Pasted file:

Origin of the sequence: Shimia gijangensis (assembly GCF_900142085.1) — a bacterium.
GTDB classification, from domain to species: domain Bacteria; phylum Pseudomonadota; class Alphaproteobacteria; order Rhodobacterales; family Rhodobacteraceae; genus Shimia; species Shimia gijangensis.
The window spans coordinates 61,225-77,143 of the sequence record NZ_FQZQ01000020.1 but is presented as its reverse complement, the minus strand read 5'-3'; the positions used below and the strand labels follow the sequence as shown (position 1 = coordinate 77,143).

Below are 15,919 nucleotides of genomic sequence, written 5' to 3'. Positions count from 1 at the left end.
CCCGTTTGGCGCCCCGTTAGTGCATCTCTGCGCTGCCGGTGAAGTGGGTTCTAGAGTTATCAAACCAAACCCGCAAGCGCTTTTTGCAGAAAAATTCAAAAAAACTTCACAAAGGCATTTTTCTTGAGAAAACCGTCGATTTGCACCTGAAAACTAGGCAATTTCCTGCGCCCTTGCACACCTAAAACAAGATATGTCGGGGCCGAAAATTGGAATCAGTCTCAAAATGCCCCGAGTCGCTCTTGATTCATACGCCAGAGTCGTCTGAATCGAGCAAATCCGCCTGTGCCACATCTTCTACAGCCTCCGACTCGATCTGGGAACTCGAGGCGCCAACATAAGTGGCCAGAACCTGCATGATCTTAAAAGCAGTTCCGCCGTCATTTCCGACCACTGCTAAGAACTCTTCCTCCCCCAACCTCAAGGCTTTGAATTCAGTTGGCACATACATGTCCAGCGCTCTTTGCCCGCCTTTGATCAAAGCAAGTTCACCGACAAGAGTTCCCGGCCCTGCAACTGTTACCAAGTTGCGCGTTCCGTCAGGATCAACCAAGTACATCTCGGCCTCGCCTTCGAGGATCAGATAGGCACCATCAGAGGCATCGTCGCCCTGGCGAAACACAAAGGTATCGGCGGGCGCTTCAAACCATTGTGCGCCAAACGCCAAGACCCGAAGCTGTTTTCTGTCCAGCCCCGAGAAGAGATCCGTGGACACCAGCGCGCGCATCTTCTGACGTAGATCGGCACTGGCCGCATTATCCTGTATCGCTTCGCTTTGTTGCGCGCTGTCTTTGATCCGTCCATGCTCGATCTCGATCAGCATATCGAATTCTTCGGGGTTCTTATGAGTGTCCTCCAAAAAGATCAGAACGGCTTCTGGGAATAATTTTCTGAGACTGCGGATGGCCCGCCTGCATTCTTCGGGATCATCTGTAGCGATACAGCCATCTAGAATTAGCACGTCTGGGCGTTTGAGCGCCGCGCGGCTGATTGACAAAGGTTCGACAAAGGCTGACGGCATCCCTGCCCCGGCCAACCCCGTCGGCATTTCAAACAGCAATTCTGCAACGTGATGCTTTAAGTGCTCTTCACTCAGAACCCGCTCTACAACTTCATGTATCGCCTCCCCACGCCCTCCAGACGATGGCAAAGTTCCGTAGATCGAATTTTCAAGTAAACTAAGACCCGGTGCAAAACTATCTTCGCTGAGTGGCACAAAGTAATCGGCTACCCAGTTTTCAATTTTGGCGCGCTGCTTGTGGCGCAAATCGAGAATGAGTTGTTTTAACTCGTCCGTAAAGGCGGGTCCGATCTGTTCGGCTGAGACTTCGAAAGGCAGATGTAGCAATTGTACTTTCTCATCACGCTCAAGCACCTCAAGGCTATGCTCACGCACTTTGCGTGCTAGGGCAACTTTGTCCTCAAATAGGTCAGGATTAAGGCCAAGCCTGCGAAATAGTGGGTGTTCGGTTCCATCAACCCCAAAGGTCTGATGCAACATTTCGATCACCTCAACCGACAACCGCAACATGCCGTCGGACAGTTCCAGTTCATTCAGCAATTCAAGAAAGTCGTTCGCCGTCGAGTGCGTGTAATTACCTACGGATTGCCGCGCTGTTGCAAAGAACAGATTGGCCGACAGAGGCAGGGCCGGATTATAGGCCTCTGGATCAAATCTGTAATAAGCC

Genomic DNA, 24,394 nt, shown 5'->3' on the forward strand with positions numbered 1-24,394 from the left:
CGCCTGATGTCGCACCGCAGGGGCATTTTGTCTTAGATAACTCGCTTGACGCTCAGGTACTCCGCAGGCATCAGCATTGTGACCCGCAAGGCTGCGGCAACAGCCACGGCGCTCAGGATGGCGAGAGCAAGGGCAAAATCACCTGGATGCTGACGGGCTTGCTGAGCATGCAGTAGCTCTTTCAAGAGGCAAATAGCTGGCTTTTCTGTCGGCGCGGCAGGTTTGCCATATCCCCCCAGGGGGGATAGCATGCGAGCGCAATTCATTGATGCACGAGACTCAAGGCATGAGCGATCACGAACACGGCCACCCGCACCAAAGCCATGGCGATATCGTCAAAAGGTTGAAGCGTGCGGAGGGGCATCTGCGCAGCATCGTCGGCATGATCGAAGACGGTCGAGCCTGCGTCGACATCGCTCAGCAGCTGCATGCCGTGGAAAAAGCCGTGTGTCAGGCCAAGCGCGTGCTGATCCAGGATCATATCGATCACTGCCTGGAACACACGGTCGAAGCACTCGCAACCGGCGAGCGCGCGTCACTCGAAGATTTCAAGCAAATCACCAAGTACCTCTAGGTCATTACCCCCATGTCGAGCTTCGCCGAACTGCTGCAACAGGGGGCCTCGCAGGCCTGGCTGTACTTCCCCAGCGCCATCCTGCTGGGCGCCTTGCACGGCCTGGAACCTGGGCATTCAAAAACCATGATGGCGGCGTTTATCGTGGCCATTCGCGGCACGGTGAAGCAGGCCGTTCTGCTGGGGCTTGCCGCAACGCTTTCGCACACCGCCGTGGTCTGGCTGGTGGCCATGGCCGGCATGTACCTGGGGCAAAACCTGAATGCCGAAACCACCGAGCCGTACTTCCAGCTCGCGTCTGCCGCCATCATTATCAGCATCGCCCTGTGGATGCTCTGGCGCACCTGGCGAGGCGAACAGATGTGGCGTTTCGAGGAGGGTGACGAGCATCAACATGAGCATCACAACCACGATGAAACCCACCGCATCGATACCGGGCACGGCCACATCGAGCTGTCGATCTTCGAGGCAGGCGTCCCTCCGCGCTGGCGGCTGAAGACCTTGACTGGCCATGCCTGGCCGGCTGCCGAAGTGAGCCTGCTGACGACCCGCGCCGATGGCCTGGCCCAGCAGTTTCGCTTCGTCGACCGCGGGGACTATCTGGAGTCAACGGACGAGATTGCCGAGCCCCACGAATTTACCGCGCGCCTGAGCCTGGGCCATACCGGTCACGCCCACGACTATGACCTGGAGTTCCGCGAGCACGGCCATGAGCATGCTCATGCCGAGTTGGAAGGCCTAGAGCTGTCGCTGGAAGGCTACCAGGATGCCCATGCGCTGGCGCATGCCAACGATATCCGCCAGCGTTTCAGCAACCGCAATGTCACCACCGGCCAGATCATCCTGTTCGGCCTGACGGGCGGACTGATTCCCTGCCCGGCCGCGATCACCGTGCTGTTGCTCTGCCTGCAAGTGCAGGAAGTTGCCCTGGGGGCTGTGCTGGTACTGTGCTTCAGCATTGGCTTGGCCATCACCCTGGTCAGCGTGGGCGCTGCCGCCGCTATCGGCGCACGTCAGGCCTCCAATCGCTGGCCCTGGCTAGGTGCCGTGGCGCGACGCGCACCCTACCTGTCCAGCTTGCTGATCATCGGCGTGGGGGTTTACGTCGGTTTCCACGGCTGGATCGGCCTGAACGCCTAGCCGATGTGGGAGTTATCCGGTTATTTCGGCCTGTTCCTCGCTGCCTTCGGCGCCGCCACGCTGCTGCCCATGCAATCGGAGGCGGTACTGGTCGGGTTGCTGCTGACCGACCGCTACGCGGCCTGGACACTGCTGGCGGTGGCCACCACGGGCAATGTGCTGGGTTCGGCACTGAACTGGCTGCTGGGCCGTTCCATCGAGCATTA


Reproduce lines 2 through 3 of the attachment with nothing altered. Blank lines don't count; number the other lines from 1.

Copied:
GTDB classification, from domain to species: domain Bacteria; phylum Pseudomonadota; class Alphaproteobacteria; order Rhodobacterales; family Rhodobacteraceae; genus Shimia; species Shimia gijangensis.
The window spans coordinates 61,225-77,143 of the sequence record NZ_FQZQ01000020.1 but is presented as its reverse complement, the minus strand read 5'-3'; the positions used below and the strand labels follow the sequence as shown (position 1 = coordinate 77,143).